Qantas has today announced a “record first-half net profit” of $607 million (£342 million, €386 million, $US473 million). The result is an 18% improvement on the previous half year (Australia’s financial year runs 1 July – 30 June). The “underlying before tax” profit was $976 million (£551 million, €621 million, $US763 million).

Revenue was up 5.8% to $8.6 billion (£4.9 billion, €5.5 billion, $US6.7 billion). Qantas Domestic was up 20% to $447 million (£252 million, €285 million, $US349.5 million) with Jetstar up 16% to $318 million (£179 million, €202 million, $US249 million). Qantas International was down 6% to $222 million (£125 million, €141 million, $US174 million) with Qantas Loyalty up marginally at 2% to $184 million (£104 million, €117 million, $US144 million). During the same period Qantas domestic capacity was reduced by 3% and fares were increased by 8%, with possible further fare increases, dependant on the economy.

The airline’s fuel bill increased by $58 million (£33 million, €37 million, $US45 million) to $1.54 billion (£870 million, €980 million, $US1.2 billion).

At a press conference, CEO Alan Joyce said the profit “comes in the face of some challenges — higher fuel costs, a competitive domestic market and international capacity growth. Despite that, Qantas Domestic had a record result, Jetstar Group had a record result and Qantas Loyalty had a record result. Qantas International held its own in a market that is producing some extremely low airfares.”

Qantas expects capacity on domestic flights to fall 1% in the second half with international capacity rising 2-3%.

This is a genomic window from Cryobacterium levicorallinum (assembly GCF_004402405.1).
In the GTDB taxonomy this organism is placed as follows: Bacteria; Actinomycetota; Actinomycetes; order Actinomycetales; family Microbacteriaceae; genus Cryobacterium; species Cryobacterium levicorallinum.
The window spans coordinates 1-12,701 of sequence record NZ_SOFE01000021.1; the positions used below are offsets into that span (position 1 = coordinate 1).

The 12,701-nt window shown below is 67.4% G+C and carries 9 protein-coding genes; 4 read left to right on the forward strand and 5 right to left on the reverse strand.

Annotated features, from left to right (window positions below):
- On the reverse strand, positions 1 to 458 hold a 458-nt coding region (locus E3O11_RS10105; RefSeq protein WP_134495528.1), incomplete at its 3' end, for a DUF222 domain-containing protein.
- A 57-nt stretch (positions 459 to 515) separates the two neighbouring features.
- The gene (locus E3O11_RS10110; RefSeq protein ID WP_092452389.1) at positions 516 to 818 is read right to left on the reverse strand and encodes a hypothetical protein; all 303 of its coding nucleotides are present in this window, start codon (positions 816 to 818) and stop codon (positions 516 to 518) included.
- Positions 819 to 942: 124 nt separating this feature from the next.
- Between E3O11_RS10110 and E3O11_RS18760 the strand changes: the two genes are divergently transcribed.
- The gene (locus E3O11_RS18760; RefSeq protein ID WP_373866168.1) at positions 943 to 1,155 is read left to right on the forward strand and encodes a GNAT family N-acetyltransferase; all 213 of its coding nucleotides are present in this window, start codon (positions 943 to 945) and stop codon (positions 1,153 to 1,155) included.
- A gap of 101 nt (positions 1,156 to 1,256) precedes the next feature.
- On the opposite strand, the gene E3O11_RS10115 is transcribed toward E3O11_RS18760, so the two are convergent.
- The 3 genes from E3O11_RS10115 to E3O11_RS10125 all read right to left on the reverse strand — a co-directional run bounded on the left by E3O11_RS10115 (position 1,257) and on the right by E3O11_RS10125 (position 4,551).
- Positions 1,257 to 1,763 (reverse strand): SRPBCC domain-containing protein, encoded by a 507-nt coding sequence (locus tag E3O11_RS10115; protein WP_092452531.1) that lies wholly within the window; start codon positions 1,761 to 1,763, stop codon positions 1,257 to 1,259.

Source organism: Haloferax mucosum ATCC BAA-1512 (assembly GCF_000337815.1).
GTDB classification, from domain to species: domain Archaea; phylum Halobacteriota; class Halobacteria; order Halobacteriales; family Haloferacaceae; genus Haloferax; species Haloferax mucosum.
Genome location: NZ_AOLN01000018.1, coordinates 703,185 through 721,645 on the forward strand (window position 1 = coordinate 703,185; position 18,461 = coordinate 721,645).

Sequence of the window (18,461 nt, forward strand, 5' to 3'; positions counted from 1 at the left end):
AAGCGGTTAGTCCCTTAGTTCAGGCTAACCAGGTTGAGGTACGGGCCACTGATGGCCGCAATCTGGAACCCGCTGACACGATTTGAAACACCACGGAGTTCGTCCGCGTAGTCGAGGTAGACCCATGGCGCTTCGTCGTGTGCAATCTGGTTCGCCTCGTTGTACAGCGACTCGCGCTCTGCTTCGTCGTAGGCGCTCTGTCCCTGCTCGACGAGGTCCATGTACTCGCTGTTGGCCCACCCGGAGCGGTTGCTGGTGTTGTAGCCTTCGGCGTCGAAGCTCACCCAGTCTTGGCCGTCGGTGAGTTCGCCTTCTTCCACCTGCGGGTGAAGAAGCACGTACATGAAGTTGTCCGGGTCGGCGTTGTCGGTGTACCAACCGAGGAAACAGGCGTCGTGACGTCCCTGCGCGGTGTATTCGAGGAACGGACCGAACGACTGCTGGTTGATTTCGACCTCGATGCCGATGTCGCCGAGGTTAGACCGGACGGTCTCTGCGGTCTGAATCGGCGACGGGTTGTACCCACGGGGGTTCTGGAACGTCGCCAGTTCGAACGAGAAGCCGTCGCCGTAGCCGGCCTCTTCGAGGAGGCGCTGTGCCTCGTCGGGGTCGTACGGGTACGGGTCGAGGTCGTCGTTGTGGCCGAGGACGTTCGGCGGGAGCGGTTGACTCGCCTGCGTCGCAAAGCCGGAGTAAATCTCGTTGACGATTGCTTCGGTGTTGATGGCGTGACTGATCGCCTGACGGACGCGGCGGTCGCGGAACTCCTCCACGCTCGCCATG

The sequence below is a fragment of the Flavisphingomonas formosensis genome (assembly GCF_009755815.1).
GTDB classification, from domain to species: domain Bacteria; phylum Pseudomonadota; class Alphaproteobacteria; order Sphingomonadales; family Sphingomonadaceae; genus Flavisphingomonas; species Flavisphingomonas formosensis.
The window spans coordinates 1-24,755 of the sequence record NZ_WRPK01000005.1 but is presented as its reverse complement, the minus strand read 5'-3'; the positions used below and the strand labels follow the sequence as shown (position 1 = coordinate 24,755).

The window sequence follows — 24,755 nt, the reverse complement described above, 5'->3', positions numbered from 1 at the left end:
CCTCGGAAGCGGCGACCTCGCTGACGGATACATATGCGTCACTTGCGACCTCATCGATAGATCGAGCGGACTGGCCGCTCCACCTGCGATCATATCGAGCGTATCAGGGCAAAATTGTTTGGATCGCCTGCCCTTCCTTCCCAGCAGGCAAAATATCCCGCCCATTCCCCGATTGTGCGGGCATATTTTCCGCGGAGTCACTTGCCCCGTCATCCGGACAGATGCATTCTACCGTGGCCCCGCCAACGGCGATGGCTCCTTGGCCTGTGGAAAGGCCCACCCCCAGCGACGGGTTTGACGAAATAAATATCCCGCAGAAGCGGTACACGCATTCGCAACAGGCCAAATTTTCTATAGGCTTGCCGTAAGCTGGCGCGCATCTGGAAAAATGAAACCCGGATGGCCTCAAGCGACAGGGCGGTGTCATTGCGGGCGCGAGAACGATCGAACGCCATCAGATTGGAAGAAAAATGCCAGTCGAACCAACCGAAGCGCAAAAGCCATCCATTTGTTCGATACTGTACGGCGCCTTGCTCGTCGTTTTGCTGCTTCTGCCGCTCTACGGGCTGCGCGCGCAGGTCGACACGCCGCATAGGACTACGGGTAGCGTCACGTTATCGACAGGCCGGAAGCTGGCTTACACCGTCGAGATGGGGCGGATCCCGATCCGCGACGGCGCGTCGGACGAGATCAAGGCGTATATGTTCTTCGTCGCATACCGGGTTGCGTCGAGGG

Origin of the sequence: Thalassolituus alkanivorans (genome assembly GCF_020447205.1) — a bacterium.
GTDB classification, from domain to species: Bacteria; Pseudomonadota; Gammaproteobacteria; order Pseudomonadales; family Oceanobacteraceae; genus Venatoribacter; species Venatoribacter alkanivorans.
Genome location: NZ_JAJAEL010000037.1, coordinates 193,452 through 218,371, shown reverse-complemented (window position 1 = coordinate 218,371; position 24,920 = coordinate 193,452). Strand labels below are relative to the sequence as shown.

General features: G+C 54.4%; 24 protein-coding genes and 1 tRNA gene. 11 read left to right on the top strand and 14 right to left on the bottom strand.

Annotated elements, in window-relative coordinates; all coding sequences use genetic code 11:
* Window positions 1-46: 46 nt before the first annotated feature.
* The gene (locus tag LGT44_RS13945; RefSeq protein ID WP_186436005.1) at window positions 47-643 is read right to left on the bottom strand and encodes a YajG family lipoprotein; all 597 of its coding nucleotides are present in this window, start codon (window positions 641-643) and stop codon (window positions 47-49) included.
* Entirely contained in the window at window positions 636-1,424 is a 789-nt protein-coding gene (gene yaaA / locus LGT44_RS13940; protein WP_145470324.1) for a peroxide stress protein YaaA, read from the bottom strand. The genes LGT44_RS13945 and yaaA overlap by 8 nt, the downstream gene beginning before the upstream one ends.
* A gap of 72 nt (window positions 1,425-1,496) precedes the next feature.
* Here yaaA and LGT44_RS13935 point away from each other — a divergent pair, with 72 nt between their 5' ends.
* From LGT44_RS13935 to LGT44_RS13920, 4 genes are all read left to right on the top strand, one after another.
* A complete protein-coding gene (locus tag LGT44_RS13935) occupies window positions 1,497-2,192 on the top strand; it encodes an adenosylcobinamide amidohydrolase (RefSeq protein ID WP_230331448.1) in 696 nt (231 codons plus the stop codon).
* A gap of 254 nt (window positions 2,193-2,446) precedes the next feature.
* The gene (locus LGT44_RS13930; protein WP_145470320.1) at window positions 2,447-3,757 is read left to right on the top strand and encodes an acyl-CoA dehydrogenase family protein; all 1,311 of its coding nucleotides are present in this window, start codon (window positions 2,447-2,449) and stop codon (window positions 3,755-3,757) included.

The results lifted Qantas share price 9.2% to $5.76 (£3.25, €3.67, $US4.51).

In a week where there has been debate about some of Australia’s biggest companies not paying corporate income tax, including Qantas, the airline’s interim financial report showed a tax expense of $250 million (£141 million, €159 million, $US196 million), “but will not pay tax due to the ‘utilisation of carry-forward tax losses and other temporary differences.'” Mr Joyce said that the airline may be in a position to start paying tax from 1 July if this year’s performance is the same as last years.

Qantas will also start taking delivery of new A320s by the end of 2022 to renew it’s Jetstar fleet.

As part of the announcement Qantas said it would invest $20 million (£11 million, €13 million, $US16 million) in the 2019 financial year to start a pilot academy to address the shortage of pilots. The academy could become the biggest in the southern hemisphere and could be leased out to other airlines. Boeing expects 640 000 new pilots will be required in the next 20 years, with 40% of those in the Asia region.

A $378 million (£213 million, €241 million, $US296 million) share buy-back was also announced.

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